Busting Sex Myths Is Scissoring Really A Thing

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In an episode from season two of Orange is the New Black, a scene opens with two characters performing a stereotypical lesbian sex act – scissoring. Sitting up and facing one another on a bed, legs intertwined, they grind and moan. Every so often, they adjust; “No, wait, like that…” After a few moments, they collapse in laughter.

One says, “I told you scissoring isn’t a thing!”

As a queer woman, I noticed right away that the show’s writers were using an in-joke about lesbian sex to have it both ways. Viewers who love to see two naked actresses grind up on each other get that titillation, while the show’s queer audience gets a winking acknowledgement of the ways television is always getting our sex lives wrong.

I appreciated the joke, but it also filled me with a familiar sadness. I am here to tell you that scissoring is most definitely a thing – an erotic, full-bodied, multi-orgasmic thing, and one of my personal favorite sex acts. Somewhat counter-intuitively, my opinion is extremely unpopular among some sex-positive queer communities. I am in so many social situations where scissoring is being ridiculed that I usually don’t even bother to defend it.

So what is scissoring exactly? Take two pairs of ordinary scissors, open them up, and press them together at the joint as if you’re making two Barbies “have sex.” Now, imagine those shears are legs, and the joints are a couple of vulvas.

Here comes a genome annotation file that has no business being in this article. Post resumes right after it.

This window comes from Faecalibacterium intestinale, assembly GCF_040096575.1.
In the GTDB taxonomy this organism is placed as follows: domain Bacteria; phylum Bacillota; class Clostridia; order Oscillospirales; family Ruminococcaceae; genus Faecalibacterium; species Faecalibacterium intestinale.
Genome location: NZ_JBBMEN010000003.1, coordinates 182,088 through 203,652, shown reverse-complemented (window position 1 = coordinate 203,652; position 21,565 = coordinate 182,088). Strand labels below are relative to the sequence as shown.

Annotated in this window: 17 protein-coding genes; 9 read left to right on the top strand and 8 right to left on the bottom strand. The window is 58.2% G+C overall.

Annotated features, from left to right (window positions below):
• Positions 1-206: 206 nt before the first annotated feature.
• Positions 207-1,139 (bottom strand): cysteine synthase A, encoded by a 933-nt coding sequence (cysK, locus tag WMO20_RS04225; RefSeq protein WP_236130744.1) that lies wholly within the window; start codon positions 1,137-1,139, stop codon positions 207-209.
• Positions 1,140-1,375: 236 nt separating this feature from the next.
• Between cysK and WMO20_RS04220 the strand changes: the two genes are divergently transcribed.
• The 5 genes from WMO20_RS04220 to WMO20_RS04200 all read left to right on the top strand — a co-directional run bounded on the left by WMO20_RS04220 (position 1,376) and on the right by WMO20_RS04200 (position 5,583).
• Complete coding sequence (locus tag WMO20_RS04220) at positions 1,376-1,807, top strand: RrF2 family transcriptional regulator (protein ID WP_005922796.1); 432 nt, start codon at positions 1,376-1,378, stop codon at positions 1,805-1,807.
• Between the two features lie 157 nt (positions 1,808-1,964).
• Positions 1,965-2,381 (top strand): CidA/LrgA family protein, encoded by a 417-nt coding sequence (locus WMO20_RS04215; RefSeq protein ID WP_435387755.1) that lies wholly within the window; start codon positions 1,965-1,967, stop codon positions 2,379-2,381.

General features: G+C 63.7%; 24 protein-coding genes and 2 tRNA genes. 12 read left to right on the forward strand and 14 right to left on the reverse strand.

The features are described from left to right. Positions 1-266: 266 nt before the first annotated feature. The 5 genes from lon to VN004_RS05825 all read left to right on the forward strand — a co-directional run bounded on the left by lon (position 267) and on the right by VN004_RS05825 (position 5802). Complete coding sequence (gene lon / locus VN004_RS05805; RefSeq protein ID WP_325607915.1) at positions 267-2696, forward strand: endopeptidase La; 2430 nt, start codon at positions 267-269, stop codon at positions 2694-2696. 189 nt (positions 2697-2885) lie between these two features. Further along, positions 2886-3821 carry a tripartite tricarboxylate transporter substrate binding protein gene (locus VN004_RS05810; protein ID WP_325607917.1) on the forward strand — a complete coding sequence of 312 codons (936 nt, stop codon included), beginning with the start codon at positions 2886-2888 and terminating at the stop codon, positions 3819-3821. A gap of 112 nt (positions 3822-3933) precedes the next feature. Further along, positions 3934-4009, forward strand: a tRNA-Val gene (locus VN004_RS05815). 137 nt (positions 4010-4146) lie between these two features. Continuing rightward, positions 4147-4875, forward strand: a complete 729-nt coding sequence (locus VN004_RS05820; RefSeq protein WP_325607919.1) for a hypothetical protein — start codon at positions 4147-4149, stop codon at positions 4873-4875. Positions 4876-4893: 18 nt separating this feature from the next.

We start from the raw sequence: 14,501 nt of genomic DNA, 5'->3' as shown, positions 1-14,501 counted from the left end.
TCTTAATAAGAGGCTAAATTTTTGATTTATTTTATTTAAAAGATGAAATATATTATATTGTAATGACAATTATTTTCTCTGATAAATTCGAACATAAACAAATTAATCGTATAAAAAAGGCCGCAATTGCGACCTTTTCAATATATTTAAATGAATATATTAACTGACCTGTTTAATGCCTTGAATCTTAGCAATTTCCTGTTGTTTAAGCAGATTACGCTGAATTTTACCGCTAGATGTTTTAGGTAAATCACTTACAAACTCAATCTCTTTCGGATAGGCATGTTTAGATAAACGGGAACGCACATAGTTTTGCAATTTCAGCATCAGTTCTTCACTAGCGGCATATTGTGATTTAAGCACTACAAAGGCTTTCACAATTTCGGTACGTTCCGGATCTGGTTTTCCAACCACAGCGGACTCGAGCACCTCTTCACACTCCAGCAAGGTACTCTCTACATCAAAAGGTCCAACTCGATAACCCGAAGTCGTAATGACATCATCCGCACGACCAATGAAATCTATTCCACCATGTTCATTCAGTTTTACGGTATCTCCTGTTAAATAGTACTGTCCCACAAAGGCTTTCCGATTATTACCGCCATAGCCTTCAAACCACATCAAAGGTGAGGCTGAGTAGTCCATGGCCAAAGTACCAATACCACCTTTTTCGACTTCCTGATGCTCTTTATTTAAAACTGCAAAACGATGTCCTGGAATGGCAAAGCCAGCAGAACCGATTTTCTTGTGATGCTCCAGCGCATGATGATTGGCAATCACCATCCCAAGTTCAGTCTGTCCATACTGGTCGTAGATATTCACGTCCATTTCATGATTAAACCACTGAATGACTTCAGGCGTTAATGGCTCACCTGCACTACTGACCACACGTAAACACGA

Two women – or trans or genderqueer folks with the corresponding equipment – can and do get dirty this way. They can press and rub their genitals together. It’s basically like intercourse without the “inter” part. Some get off from the friction or wetness, and some people just enjoy the intimacy or naughtiness.

I love scissoring because it’s a huge turn-on to be so up close and personal with my partner. When I am topping with a strap on, I really get off on grinding my hips, feeling powerful and in control of my partner’s pleasure. It’s a more tactile and psychological kind of arousal, and less genitally focused. Personally, I am not always in the mood to be penetrated – but I’m always in the mood for naked kissing, groping, dirty talk, and intimacy. Scissoring satisfies all of those needs.

Granted, I do understand the reasons that so many gay women treat the subject of scissoring with disdain. If you don’t understand lesbian sex (which many people do not), and you don’t have a lot of imagination (ditto), you might imagine that two ladies would get it on in a style that mimics heterosexual sex. In reality, not everyone’s body is built to grind in that way, and many women prefer to be penetrated with hands or toys, or more directly clitorally stimulated.

For a voyeur who is attracted to the female form, two women rubbing against one another is a very pleasing thing to watch. Many people see this as the only point of of scissoring – to put on a show for the male gaze. But with scissoring, there is plenty to enjoy about rubbing up against someone besides optimal positioning for getting the penis in the vagina.

“If there wasn’t a camera here and I was making love to you, this is what we would do and this is how we would do it.”

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